Nanoparticle that lights up artery-clogging plaque to be evaluated in clinical trial
The Food and Drug Administration (FDA) has approved for evaluating in people a nanoparticle-based imaging agent jointly developed at Washington University School of Medicine in St. Louis and the University of California, Santa Barbara, in collaboration with Texas A&M University. The imaging agent may illuminate dangerous plaque in arteries, and doctors hope to use it to identify patients at high risk of stroke.
"This is the first receptor-targeted nanoparticle agent for cardiovascular imaging approved for investigational use in humans," said principal investigator Pamela K. Woodard, MD, professor of radiology and of biomedical engineering. "Starting with bench research, then developing and testing the agent and taking it through the FDA process into human patients has involved an extensive team of basic scientists, clinical researchers and clinicians."
In patients with atherosclerosis, plaque accumulates on the inner walls of arteries that deliver blood to the body.
"Plaque is a complex structure, made up of cholesterol, calcified deposits and other substances, all of which can cause inflammation," said Woodard, also director of the Center for Clinical Imaging Research at the Mallinckrodt Institute of Radiology at Washington University. "Depending on the severity of the inflammation, these plaques can be stable or progress to a vulnerable phase in which they rupture, leading to stroke or heart attack."
According to Woodard, many studies have indicated that most patients with plaque narrowing a carotid artery won't go on to have a stroke.
"With current technology—such as ultrasound—we can't tell whether the plaque is vulnerable or stable," she said. "So we can't distinguish the high-risk patients who need surgery from low-risk patients who can be treated with medication alone. We designed this nanoparticle agent to develop a test that can detect these vulnerable plaques and identify those patients at highest risk of stroke and in need of surgery to remove the plaque."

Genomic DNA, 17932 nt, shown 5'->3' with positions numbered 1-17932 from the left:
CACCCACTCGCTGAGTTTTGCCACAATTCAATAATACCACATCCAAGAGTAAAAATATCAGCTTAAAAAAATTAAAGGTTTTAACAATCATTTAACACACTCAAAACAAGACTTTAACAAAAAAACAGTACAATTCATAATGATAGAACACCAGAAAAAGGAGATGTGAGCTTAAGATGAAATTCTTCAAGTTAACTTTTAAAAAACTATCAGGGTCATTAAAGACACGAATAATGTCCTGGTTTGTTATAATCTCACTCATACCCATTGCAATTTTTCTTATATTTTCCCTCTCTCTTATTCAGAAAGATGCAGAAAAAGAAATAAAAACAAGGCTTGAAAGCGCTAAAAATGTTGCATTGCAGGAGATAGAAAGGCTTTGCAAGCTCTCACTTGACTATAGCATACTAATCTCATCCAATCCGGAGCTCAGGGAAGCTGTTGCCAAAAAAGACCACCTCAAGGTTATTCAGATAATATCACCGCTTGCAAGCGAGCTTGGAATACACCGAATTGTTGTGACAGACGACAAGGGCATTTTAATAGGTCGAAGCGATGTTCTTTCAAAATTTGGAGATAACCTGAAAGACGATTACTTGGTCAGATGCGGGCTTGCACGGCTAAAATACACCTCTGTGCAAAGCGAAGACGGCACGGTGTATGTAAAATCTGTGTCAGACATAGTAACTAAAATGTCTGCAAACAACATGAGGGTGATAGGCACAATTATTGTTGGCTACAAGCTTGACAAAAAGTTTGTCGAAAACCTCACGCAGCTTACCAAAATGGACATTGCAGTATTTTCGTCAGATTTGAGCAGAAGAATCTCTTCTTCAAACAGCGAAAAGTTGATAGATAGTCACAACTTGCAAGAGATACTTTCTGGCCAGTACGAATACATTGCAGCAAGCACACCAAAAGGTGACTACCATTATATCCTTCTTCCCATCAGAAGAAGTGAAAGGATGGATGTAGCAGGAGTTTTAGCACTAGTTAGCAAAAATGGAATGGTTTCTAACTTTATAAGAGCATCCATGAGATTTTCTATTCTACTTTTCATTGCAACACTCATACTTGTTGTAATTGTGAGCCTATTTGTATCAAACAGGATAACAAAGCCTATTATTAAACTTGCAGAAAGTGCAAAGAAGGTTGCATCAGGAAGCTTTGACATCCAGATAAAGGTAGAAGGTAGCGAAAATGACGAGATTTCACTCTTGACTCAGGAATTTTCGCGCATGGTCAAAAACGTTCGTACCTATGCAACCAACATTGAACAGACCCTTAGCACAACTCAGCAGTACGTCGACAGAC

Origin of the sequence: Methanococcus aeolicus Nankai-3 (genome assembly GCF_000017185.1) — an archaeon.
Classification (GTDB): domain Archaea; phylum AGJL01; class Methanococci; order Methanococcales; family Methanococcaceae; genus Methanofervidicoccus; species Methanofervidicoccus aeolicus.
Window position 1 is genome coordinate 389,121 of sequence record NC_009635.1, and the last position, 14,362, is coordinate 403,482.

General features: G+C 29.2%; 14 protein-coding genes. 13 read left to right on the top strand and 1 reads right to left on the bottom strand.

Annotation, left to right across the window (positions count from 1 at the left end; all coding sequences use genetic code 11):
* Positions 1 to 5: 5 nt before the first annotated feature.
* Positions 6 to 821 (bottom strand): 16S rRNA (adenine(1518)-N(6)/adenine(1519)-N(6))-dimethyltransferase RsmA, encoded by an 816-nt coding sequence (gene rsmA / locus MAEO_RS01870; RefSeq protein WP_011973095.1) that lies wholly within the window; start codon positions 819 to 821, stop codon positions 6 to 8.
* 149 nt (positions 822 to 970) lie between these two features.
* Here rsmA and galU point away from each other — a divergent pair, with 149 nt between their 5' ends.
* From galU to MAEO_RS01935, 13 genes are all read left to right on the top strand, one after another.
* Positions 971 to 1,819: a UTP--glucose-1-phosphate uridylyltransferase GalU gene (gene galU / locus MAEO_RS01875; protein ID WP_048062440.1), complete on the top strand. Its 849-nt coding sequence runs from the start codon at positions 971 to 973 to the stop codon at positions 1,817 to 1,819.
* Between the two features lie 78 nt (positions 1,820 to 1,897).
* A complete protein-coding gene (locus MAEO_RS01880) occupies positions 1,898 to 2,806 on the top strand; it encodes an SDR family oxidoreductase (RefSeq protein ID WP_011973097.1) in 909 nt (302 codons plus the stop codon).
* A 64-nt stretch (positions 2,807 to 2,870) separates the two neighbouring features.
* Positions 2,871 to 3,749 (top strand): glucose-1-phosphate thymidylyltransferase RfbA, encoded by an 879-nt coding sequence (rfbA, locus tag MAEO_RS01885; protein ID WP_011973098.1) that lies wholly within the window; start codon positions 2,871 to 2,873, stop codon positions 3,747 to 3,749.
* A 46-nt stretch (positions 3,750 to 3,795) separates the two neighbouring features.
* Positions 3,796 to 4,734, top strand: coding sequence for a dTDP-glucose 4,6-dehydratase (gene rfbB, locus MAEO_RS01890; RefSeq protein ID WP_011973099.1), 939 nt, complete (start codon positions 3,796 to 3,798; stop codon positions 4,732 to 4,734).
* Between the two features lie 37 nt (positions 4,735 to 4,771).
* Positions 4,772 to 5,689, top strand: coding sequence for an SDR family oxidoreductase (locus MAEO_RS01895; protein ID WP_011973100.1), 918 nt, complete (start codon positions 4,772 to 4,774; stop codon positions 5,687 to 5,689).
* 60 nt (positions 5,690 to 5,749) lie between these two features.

This nanoparticle agent illuminates plaque in any of the body's arteries and can be detected with a standard imaging technique called a positron emission tomography (PET) scan. Researchers recently began testing the safety of the nanoparticle in healthy individuals. They next will focus on patients with atherosclerosis who already are scheduled to undergo surgery to remove plaque from their carotid arteries.
"In this way, we'll be able to see whether the areas that light up in the image because of our nanoparticles are the same areas that contain vulnerable plaque, as assessed from the surgeries," Woodard said. "Once we show success imaging the carotid arteries, we will evaluate the nanoparticle agent in other vessels such as the coronary arteries, which represent a greater challenge because of their smaller size and complex motion."
The nanoparticle is unique in how it is targeted, according to Yongjian Liu, PhD, assistant professor of radiology and co-investigator on the project. Previous research demonstrated that a receptor called NPR-C is present on the surface of cells that line blood vessels and is increased in atherosclerotic plaque. So the investigators added a small molecule to the nanoparticle that seeks out and binds to NPR-C, specifically targeting the particle to potentially dangerous plaque.
The nanoparticle also carries copper atoms, making it visible with a standard PET scanner. Similar small amounts of copper-64 regularly are used in PET scans, a technique common in cancer detection and therapy and neurologic imaging.
In addition, components of the nanoparticle also are designed to self-assemble in the watery environment of blood.
"The success of this nanoparticle system relies on the controlled self-assembly of functional polymers in water, which is driven by the careful design of hydrophilic (water-attracting) and hydrophobic (water-repelling) segments into the polymers," said Craig J. Hawker, PhD, professor and director of the California Nanosystems Institute at the University of California, Santa Barbara.
Added Woodard: "We have been able to develop this highly receptor-specific imaging technology because of the generous support from the National Heart, Lung and Blood Institute, our diverse and dedicated team of investigators and our extensive facilities that allow us to make this nanoparticle imaging agent in a sterile environment, meeting the FDA requirements for use in people."